Archives of Women's Mental Health

, Volume 6, Issue 1, pp 51–57

Measurement issues in postpartum depression part 1: Anxiety as a feature of postpartum depression

Authors

  • L. E. Ross
    • Sunnybrook and Women's College Health Sciences Centre, Women's College Campus and Departments of Psychiatry, Pharmacology and Medicine and Institute of Medical Science, University of Toronto, Toronto, Canada
  • S. E. Gilbert Evans
    • Sunnybrook and Women's College Health Sciences Centre, Women's College Campus and Departments of Psychiatry, Pharmacology and Medicine and Institute of Medical Science, University of Toronto, Toronto, Canada
  • E. M. Sellers
    • Sunnybrook and Women's College Health Sciences Centre, Women's College Campus and Departments of Psychiatry, Pharmacology and Medicine and Institute of Medical Science, University of Toronto, Toronto, Canada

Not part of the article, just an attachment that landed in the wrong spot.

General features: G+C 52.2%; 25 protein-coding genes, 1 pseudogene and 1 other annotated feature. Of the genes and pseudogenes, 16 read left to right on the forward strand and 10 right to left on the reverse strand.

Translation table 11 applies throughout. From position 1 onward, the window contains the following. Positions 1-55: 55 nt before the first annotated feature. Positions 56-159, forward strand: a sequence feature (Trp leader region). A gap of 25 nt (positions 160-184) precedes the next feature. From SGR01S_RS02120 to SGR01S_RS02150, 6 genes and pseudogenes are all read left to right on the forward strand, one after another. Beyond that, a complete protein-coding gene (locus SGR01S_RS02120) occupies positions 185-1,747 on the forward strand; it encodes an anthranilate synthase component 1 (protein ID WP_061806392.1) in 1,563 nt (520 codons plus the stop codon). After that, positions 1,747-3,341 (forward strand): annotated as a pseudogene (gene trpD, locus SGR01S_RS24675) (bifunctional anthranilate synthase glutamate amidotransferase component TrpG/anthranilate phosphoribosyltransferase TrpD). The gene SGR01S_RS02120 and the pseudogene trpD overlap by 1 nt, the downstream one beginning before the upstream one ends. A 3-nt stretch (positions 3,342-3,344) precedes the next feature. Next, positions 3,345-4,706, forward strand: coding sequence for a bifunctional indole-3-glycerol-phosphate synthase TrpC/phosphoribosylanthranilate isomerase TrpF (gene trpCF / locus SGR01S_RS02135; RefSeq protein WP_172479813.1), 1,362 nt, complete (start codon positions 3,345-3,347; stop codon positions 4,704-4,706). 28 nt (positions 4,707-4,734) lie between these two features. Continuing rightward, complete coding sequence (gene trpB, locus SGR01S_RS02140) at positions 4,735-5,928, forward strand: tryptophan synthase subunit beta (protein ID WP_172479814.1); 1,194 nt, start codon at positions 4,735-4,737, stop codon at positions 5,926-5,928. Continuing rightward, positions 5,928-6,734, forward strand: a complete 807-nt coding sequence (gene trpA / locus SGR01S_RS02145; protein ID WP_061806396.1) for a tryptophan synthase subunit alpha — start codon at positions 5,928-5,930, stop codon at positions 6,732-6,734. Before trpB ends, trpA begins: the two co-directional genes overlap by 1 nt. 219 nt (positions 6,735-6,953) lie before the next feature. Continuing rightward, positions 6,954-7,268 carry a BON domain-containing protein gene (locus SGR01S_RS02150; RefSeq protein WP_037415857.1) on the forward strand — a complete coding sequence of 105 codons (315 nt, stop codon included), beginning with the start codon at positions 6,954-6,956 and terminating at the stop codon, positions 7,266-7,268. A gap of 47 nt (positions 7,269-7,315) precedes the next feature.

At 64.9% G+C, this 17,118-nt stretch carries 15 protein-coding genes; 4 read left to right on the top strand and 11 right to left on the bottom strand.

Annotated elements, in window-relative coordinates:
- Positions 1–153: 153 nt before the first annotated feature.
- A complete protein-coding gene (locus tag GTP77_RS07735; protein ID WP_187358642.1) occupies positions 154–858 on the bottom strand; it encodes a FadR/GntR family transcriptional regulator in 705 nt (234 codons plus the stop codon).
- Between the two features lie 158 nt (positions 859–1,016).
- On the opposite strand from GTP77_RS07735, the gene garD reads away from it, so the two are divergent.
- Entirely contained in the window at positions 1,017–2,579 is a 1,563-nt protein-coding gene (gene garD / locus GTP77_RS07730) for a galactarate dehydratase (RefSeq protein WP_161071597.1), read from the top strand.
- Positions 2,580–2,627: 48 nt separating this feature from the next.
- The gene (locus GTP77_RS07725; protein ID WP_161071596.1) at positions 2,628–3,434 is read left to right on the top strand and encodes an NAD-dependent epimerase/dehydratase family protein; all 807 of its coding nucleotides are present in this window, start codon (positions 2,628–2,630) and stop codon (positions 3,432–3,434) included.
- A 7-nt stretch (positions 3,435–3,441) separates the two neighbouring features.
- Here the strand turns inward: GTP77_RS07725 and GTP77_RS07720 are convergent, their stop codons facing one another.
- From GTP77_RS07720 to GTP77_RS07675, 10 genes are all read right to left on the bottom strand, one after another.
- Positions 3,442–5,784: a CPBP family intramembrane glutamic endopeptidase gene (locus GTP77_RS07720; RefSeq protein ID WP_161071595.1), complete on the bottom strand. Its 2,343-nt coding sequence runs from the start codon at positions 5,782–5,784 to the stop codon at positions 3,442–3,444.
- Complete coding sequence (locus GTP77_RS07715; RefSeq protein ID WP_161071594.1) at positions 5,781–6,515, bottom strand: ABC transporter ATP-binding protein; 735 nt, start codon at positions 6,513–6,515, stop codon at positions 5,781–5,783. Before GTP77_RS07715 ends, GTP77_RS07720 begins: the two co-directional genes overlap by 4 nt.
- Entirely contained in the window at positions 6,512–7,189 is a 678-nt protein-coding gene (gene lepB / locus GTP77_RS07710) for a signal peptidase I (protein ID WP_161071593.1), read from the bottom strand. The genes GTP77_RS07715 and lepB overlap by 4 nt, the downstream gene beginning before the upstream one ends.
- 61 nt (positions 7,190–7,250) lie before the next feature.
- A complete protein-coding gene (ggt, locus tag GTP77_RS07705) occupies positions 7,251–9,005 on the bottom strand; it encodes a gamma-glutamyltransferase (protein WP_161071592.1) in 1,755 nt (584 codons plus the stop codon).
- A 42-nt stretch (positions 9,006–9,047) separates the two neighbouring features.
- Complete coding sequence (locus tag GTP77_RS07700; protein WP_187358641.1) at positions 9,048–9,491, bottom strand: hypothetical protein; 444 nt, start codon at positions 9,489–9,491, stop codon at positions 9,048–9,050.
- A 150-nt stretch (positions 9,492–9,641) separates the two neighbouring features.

• M. K. Romach
    • Sunnybrook and Women's College Health Sciences Centre, Women's College Campus and Departments of Psychiatry, Pharmacology and Medicine and Institute of Medical Science, University of Toronto, Toronto, Canada
Original contribution

DOI: 10.1007/s00737-002-0155-1

Cite this article as:
Ross, L., Evans, S., Sellers, E. et al. Arch Womens Ment Health (2003) 6: 51. doi:10.1007/s00737-002-0155-1

Summary

We investigated the contribution of anxiety symptoms to scores on the Edinburgh Postnatal Depression Scale (EPDS) between 36 weeks gestation and 16 weeks postpartum in 150 women. The 3-item anxiety subscale of the EPDS accounted for 47% of the total score in late pregnancy, and 38% of the total score in the postpartum period. Two categories of anxiety were common in the perinatal period: subsyndromal, situational anxiety (in particular during the last weeks of pregnancy); and clinically significant comorbid anxiety, which was experienced by nearly 50% of clinically depressed pregnant and postpartum women. The close relationship between anxiety and depression raises questions about whether symptoms of anxiety might be more common in the perinatal period than in other depressions. A strong role for anxiety symptoms in postpartum depression, and implications for its etiology and treatment, are discussed.

Keywords: Postpartum depression; anxiety; Edinburgh Postnatal Depression Scale; mental health.

Copyright information

© Springer-Verlag Wien 2003